I think, more often than not, it’s not that people don’t think it’s their responsibility, it’s that they think they are more responsible for the group’s greater success and that bringing attention to wrongs will harm the larger goal. In the meantime, the group rots from the inside and people suffer and the larger goal suffers anyway.

  3. Just a few thoughts:
    I walked away from organized religion in my late teens. It isn’t that I became an atheist or that I thought it was all worthless. My difficulties stemmed from what Aunt B. is talking about here, and what The Black Snob discusses:

    How could someone who claimed to follow Jesus, the original community organizer and social rabble rouser, not stand up and demand that the needs of his people be heard?

    It dawned on me that everything I was learning was directing me to wait for a promised outcome at some mysterious, unspecified later time. Sure, I know that delaying gratification is part of being an adult, but waiting for the ‘next world’ or the ‘next life’?

    The thing about Jesus is that he didn’t just tell his followers about the wonders yet to come. He got off his ass, got down in the gutter, and worked to give them a taste of those wonders. When offered a chance to trade his mission of service for earthly wealth and political power, he turned it down flat. He even got in the faces of the religious and political leaders of the time and told them what he believed to be the unvarnished truth. He knew it would get him tortured and killed, too.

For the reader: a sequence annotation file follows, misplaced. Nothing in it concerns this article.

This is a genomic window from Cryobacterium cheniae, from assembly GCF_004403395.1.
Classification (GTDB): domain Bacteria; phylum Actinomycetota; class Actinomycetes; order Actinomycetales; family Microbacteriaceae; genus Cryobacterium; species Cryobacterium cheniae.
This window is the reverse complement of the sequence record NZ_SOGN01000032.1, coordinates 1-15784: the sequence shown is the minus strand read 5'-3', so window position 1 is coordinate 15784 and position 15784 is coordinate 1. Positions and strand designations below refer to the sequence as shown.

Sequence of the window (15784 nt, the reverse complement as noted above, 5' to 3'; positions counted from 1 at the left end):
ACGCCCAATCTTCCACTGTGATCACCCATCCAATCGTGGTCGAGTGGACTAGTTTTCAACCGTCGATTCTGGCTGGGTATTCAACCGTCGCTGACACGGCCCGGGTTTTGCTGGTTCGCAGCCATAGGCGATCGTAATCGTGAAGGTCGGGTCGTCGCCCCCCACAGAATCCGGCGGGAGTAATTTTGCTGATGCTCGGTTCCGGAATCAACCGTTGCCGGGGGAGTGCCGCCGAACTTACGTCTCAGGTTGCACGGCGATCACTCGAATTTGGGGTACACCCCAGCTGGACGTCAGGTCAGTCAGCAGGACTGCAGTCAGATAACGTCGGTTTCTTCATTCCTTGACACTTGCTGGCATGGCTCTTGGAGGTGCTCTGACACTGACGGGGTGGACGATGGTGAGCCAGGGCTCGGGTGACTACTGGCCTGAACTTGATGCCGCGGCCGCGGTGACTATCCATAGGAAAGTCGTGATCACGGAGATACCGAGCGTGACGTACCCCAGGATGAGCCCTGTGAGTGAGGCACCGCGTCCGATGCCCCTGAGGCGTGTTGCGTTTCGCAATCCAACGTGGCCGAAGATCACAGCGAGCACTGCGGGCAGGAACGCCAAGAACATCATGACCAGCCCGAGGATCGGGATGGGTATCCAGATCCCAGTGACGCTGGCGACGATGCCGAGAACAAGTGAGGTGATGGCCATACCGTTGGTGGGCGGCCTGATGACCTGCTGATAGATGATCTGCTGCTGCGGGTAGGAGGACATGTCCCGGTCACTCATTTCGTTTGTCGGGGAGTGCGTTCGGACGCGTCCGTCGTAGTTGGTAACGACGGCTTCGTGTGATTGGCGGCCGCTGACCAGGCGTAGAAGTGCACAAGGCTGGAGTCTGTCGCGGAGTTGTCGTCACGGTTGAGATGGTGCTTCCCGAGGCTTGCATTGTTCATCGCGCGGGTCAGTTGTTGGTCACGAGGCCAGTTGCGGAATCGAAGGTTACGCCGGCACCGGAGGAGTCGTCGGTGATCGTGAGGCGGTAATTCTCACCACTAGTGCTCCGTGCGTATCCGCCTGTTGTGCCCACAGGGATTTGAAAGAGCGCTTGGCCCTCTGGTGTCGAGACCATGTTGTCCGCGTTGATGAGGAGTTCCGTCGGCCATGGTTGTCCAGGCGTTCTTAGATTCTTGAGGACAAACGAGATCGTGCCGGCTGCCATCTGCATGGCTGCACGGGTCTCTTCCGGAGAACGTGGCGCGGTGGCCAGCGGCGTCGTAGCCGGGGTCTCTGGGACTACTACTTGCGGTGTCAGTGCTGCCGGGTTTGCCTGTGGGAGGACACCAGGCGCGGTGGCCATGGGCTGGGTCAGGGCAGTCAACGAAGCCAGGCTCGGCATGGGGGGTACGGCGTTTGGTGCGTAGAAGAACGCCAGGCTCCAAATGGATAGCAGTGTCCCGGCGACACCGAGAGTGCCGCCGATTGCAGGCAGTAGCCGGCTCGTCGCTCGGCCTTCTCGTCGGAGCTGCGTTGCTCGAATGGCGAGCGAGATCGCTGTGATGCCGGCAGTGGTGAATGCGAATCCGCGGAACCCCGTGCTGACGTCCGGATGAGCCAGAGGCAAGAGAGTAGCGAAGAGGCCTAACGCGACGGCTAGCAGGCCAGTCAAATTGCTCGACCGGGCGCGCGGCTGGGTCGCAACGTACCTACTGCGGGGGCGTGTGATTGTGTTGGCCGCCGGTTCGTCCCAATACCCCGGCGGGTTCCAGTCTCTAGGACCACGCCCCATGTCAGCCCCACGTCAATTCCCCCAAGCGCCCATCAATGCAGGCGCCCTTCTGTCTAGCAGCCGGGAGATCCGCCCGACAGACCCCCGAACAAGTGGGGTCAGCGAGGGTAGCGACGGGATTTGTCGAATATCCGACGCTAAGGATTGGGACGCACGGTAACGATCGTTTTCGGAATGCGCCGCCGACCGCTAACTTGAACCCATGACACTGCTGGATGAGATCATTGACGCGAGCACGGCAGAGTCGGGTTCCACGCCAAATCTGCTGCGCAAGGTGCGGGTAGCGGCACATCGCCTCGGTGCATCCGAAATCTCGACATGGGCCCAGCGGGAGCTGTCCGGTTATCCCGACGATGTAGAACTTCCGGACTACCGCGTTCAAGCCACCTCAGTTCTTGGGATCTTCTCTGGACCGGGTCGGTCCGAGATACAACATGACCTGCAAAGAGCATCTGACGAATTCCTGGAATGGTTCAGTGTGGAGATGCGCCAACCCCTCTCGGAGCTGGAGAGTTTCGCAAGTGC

So when I see religious leaders dressing themselves in finery and cloistering themselves in unreachable hierarchies, I know something’s wrong there. (Tangentially, this is also why I don’t regret voting for someone other than Obama in 2008. Obama talked the lofty talk, but his actions painted a picture of someone whose first active impulse would be to serve the same privileged and entrenched interests that Bush had served. He’s proving my instincts and analysis right.)

  4. Do you ever read Fred over at He is an amazing writer who talks about this stuff all the time.

    There are lots of reasons people don’t speak up:

    1. No one likes the person who speaks up. You get called a liar, nonbeliever, the Devil, or even accused of seducing the person (if you’re a victim). If you’re a kid, well, you’re just a kid, what do you know? People don’t want to believe their leader did bad things, because it means everything they learned from that leader or did with that leader, or what have you, is tainted. Their whole community is tainted.

    2. Even when everyone knows it’s true, very often *nothing happens.* Everyone whistles and pretends it didn’t happen and makes noises about “forgiveness” and “repentance”. The troublemaking complainer is encouraged to leave. Only if the police or the lawyers get involved will anyone actually deal with the issue, and not always then.

    3. And yeah, I’ve seen all of that first hand.